Google Chrome is one of the most favored browsers for many phone users. The fact that you can sync all your extensions and bookmarks across PC and mobile makes it a hot pick. However, the story is a tad different for Samsung users. Today, almost all the Samsung phones bundle its in-house browser named Samsung Internet Browser.
Lately, the company has introduced a swatch of modern features to the Samsung Internet Beta browser. So the standard features like Downloads rub shoulders with modern features like Dark mode.
Hence, it only makes sense to put both Chrome and Samsung Internet Beta face to face with each other and see which Android browser is best suited for your needs.
Let's start with the size of both the apps. On my Galaxy S10, Google Chrome measured 159 MB while the Samsung Internet Browser Beta has occupied around 129 MB storage.
What do you dislike most about apps today? I hate being forced to use both my hands even to perform a simple Google search. Thankfully, developers have started noticing that issue and now design apps that are usable with a single hand.
Samsung Internet Beta suits one-handed use. All the essential buttons like Back, Forward, New Tab, and Settings are in the bottom ribbon.
So even if your phone's screen is tall, you can easily shuffle between multiple tabs via these options. Also, the settings menu is within your thumb's reach.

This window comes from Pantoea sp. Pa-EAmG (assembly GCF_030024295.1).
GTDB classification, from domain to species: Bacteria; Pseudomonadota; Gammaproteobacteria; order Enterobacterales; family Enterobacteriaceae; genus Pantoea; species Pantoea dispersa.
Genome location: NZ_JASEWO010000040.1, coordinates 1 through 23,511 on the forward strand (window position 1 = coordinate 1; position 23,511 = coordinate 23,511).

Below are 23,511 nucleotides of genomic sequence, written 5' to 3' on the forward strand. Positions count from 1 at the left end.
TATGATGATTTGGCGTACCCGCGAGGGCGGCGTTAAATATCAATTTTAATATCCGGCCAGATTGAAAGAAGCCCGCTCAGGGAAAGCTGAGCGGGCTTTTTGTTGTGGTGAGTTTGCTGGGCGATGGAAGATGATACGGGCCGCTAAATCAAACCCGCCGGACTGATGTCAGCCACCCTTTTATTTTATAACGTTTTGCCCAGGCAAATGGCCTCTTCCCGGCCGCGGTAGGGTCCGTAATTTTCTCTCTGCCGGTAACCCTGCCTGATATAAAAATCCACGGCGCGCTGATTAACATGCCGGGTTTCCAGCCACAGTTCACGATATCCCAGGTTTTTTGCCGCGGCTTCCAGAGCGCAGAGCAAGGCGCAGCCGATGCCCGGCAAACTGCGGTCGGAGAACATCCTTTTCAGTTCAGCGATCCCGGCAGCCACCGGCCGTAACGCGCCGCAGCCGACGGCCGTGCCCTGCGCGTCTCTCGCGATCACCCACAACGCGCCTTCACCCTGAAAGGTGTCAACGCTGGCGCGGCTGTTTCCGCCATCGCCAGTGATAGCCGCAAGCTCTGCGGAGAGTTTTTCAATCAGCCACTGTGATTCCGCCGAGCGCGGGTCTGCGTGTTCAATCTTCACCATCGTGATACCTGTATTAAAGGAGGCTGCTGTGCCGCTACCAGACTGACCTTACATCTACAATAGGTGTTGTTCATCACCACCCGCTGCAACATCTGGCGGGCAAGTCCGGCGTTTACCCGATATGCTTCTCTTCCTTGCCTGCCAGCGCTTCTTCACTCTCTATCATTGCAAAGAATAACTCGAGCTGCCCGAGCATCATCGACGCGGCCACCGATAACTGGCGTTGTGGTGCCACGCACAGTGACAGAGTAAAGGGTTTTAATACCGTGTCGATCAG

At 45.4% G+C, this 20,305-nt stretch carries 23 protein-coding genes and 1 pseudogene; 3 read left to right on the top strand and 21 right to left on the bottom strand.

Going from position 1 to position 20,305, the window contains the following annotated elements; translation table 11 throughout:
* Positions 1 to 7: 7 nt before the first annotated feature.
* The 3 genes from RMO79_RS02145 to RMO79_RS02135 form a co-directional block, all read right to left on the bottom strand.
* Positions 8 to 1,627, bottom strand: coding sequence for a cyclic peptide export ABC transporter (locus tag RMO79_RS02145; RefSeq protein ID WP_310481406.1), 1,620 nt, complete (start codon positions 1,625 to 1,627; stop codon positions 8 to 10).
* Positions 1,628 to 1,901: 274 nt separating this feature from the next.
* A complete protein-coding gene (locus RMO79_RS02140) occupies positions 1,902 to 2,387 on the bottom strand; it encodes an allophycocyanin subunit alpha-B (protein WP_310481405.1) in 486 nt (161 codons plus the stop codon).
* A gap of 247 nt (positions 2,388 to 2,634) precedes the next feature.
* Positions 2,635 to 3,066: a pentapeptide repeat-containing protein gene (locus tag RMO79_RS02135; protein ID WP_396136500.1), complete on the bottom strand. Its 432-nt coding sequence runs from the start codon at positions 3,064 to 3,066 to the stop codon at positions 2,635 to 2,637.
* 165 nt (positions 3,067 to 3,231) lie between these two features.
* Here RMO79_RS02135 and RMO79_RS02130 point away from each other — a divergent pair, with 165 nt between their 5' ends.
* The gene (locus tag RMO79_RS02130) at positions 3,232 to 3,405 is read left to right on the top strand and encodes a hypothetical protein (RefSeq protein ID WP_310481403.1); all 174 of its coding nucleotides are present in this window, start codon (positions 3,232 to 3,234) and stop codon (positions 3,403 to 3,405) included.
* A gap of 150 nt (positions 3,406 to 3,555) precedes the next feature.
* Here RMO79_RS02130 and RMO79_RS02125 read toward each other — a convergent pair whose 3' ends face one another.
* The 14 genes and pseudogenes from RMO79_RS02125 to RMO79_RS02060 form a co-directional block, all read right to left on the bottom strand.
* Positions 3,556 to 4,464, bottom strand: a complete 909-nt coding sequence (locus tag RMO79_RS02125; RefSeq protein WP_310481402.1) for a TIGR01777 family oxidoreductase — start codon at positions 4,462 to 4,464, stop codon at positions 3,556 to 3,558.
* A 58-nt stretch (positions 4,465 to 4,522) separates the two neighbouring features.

The only issue is that the address bar sits high at the top. So if you want to search for something or visit a new website, you will have to stretch your thumb or use either of the hands.
Google Chrome places most of its important functions at the top of the page. Sigh, you can't use it with one hand.
Whether you have to open a new tab or switch between the open tabs, your fingers must travel to the top of the page. The silver lining is Chrome Flags, which allows you to put the address bar at the bottom of the display.
Apart from that, the basic functions like switching between the open tabs or going back & forth between pages remain the same.
You simply have to flick between the open tabs to visit the tab of your choice.
Downloads and Saved Pages
Chrome continues to offer the same design with the three major options like Bookmarks, Downloads, and History grouped under the three-dot menu. Also, to access previously saved pages, users have to open the Downloads section.
That is acceptable if you only save pages to read later. However, if you have the habit of downloading wallpapers, APK files, and image files, it would be tricky to spot the one for offline reading.
On the other hand, Samsung Internet Beta offers a dedicated Saved page feature which stores all the saved pages for offline reading.
You'll have to tap on the Saved pages button in the Settings menu.
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Dark Mode and Reading Mode
As my colleague Mehvish says, there are two kinds of people in this world — one who love dark mode and the others who don't. If you belong to the latter category, the lack of a dedicated and easily-accessible dark mode in Chrome won't bother you.
But if you do love dark mode, you will feel at home with Samsung Internet Beta's dedicated Dark mode. It does not only look aesthetically pleasing but is also good for the eyes.
On second thoughts, it'd be wrong to say the Chrome doesn't feature Dark mode. It does offer a dark and simplified viewing experience. The only issue is that the feature hides under layers of settings.
Also, when it comes to avoiding ads and other distractions, users must switch switch on the Simplified view. On the upside, Chrome bundles an additional reading mode (Sepia) and a bunch of other fonts.